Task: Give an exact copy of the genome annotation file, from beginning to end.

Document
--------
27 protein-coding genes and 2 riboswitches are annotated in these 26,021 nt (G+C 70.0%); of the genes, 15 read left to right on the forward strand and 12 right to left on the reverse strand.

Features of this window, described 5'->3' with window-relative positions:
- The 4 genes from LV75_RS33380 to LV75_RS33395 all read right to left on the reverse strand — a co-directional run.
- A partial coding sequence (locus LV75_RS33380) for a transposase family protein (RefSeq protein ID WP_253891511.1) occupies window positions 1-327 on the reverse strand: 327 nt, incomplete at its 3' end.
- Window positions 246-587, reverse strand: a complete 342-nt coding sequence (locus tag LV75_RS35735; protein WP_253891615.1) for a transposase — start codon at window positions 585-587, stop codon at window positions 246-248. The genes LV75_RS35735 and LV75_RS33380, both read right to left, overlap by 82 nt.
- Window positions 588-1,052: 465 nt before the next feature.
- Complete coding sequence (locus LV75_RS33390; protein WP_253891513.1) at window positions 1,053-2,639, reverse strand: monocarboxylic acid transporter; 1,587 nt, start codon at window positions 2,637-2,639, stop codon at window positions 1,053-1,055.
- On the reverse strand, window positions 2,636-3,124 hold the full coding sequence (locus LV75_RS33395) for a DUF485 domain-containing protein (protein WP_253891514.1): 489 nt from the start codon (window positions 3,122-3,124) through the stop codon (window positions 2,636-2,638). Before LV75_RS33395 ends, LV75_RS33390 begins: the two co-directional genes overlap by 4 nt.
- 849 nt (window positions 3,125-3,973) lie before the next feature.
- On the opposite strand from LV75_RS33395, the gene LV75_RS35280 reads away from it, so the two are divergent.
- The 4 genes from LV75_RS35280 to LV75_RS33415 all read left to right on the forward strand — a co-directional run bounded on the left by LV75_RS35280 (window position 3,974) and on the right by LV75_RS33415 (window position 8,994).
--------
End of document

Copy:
27 protein-coding genes and 2 riboswitches are annotated in these 26,021 nt (G+C 70.0%); of the genes, 15 read left to right on the forward strand and 12 right to left on the reverse strand.

Features of this window, described 5'->3' with window-relative positions:
- The 4 genes from LV75_RS33380 to LV75_RS33395 all read right to left on the reverse strand — a co-directional run.
- A partial coding sequence (locus LV75_RS33380) for a transposase family protein (RefSeq protein ID WP_253891511.1) occupies window positions 1-327 on the reverse strand: 327 nt, incomplete at its 3' end.
- Window positions 246-587, reverse strand: a complete 342-nt coding sequence (locus tag LV75_RS35735; protein WP_253891615.1) for a transposase — start codon at window positions 585-587, stop codon at window positions 246-248. The genes LV75_RS35735 and LV75_RS33380, both read right to left, overlap by 82 nt.
- Window positions 588-1,052: 465 nt before the next feature.
- Complete coding sequence (locus LV75_RS33390; protein WP_253891513.1) at window positions 1,053-2,639, reverse strand: monocarboxylic acid transporter; 1,587 nt, start codon at window positions 2,637-2,639, stop codon at window positions 1,053-1,055.
- On the reverse strand, window positions 2,636-3,124 hold the full coding sequence (locus LV75_RS33395) for a DUF485 domain-containing protein (protein WP_253891514.1): 489 nt from the start codon (window positions 3,122-3,124) through the stop codon (window positions 2,636-2,638). Before LV75_RS33395 ends, LV75_RS33390 begins: the two co-directional genes overlap by 4 nt.
- 849 nt (window positions 3,125-3,973) lie before the next feature.
- On the opposite strand from LV75_RS33395, the gene LV75_RS35280 reads away from it, so the two are divergent.
- The 4 genes from LV75_RS35280 to LV75_RS33415 all read left to right on the forward strand — a co-directional run bounded on the left by LV75_RS35280 (window position 3,974) and on the right by LV75_RS33415 (window position 8,994).